An approved biosimilar can also be designated as ‘interchangeable’ if it can be concluded that the biosimilar is expected to produce the ‘same clinical result as the reference product in any given patient’ and there is no increased risk in terms of safety or diminished efficacy associated with switching or alternating between the biosimilar and reference product [4]. With such designation, an interchangeable biosimilar can be substituted for its reference at the pharmacy level (where state law allows) without notification of, or permission from, the prescriber [5]. Under these circumstances, pharmacy-level substitution can be prevented if the prescriber affirms this on the prescription [6]. In most US states, it is necessary for the pharmacist to notify the patient and prescriber of the substitution having been made. FDA approved the first interchangeable biosimilar, Semglee (insulin glargine-yfgn), in July 2021 [6, 7]. As of September 2022, two additional interchangeable biosimilars have been approved [8, 9].

In 2021, the Alliance for Safe Biologic Medicines (ASBM) commissioned a web-based survey to be conducted by practitioners/physicians across the US. This was designed to document their perspectives on prescribing biosimilars, substitution and the interchangeable designation. In many ways this mirrored previous surveys carried out by the ASBM in Europe in 2013 and 2019 [10, 11]. These surveys revealed that, in Europe, awareness of biosimilars had increased between 2013 and 2019, with familiarity with biosimilars reaching 90.0% levels in 2019 compared to just 76.0% in 2013. In 2019, a strong majority of respondents (over 80.0%) felt that it is either ‘Very important’ or ‘Critical’ for them to decide which biological medicine is dispensed to their patients, representing a 10.0% increase over the results of the 2013 survey. Again, over 80.0% respondents considered authority to prevent a substitution either ‘Very important’ or ‘Critical’, another 10.0% increase over the 2013 findings. In 2019, physicians remained uncomfortable with switching a stable patient to a biosimilar for non-medical reasons. Between the two surveys there was also a sharp increase in physicians who were highly uncomfortable with a third party changing a patient’s medicine without consultation with the physician.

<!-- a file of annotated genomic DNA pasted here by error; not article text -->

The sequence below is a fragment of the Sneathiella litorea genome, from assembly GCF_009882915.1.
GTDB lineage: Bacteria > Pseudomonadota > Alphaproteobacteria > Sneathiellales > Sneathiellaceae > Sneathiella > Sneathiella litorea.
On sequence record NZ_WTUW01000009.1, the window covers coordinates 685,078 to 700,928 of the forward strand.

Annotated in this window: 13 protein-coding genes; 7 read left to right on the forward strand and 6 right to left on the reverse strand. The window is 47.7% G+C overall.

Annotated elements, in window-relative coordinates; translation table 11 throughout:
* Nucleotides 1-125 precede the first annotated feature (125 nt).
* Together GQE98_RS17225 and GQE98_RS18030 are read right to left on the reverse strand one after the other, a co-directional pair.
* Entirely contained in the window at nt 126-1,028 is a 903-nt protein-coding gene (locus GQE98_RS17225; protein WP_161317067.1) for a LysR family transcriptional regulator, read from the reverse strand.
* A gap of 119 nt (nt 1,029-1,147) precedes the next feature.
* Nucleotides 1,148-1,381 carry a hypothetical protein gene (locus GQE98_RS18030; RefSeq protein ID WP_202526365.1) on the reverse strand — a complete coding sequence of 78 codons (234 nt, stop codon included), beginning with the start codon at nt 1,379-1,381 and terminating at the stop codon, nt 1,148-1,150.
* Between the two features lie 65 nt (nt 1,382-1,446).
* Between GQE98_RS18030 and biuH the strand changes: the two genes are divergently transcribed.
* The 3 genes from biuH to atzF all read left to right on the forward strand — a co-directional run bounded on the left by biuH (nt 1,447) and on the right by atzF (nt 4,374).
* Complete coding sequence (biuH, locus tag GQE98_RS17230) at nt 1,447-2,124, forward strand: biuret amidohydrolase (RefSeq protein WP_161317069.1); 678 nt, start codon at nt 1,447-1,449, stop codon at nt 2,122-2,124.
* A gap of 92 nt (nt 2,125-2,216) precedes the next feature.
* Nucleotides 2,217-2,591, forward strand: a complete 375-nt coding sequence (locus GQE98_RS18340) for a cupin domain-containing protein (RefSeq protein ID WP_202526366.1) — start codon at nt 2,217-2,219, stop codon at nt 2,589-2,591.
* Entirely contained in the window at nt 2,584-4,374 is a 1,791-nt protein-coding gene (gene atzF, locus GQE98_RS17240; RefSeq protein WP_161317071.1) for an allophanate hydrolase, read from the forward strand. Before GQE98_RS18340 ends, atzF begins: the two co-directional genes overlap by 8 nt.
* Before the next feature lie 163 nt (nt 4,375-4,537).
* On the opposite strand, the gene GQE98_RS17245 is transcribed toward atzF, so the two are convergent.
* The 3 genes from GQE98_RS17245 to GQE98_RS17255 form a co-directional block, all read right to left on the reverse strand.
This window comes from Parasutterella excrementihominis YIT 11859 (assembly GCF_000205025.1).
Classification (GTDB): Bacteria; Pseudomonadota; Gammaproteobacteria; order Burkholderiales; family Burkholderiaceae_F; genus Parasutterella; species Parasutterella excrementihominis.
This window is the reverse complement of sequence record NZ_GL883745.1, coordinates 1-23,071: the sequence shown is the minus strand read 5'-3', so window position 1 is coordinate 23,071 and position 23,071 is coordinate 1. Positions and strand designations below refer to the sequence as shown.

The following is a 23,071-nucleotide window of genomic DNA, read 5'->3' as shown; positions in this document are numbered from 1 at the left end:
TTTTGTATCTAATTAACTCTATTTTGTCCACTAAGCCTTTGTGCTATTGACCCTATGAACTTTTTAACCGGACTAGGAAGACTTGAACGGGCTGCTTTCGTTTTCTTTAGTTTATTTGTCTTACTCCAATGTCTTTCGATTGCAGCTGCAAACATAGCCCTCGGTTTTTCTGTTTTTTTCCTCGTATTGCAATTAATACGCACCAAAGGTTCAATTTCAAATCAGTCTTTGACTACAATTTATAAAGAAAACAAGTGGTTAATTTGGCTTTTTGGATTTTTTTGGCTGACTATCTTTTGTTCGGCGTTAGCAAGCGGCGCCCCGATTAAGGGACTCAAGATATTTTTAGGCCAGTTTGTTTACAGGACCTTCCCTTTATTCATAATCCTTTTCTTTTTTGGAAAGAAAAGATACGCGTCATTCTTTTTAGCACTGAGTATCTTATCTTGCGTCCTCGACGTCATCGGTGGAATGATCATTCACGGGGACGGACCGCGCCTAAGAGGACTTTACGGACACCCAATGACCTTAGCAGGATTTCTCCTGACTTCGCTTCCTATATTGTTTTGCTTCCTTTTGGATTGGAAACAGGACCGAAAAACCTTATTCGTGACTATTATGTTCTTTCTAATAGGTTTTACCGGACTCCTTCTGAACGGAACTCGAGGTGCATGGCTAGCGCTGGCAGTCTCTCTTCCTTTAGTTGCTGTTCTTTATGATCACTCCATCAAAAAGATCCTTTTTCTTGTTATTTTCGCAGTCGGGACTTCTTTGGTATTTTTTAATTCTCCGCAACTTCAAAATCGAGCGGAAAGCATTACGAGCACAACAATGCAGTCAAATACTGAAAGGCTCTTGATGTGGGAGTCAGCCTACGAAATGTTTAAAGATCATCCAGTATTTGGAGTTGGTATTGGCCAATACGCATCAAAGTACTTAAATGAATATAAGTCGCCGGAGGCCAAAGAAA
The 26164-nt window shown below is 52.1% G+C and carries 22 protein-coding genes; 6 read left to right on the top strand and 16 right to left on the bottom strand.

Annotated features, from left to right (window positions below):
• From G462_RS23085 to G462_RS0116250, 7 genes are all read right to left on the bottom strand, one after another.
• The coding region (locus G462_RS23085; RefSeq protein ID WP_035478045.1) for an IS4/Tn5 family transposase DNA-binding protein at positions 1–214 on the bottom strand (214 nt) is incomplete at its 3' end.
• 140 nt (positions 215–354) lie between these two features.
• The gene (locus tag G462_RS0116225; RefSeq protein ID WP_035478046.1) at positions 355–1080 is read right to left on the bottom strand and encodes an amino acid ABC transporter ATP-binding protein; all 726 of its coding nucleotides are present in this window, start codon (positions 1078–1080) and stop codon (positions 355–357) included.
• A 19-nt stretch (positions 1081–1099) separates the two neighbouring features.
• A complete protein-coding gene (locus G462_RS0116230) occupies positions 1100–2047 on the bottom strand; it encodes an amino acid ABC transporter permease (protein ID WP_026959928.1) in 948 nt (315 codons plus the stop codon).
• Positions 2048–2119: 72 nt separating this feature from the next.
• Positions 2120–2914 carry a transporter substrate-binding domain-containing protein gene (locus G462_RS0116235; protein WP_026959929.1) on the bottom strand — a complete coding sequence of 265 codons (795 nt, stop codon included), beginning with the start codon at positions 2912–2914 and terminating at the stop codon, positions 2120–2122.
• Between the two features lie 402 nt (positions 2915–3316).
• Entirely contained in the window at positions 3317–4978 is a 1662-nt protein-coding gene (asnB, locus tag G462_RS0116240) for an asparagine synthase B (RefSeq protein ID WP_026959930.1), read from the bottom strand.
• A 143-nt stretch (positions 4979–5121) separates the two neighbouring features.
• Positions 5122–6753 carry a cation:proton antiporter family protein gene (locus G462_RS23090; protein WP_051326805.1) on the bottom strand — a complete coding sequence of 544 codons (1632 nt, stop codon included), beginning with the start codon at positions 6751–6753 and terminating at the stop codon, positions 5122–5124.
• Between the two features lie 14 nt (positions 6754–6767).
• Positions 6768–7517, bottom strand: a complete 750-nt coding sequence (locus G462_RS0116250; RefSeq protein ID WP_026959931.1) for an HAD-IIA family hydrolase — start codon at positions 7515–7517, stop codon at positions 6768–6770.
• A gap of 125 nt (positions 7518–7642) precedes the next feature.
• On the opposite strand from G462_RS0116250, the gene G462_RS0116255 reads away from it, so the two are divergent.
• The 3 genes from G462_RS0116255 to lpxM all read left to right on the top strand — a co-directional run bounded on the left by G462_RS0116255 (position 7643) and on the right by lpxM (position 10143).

These ASBM surveys also draw on other previous surveys and workshops carried out across the world (Australia [12], Europe [10, 11, 13], South America [14] and the US [15, 16]) that asked for prescriber opinions on prescribing practices, naming and labelling of biologicals. In terms of naming, prescribers in Australia, Europe and the US, overall, agreed that there is a need for distinguishable non-proprietary names to be given to all medications. This current US ASBM survey makes it clear to physicians that biosimilars, as well as new originator biologicals, are distinguished from older reference originator products by means of a unique four-letter suffix representing the biosimilar manufacturer and asks for an opinion on whether these suffixes suggest or imply inferiority.

Sample characteristics and methodology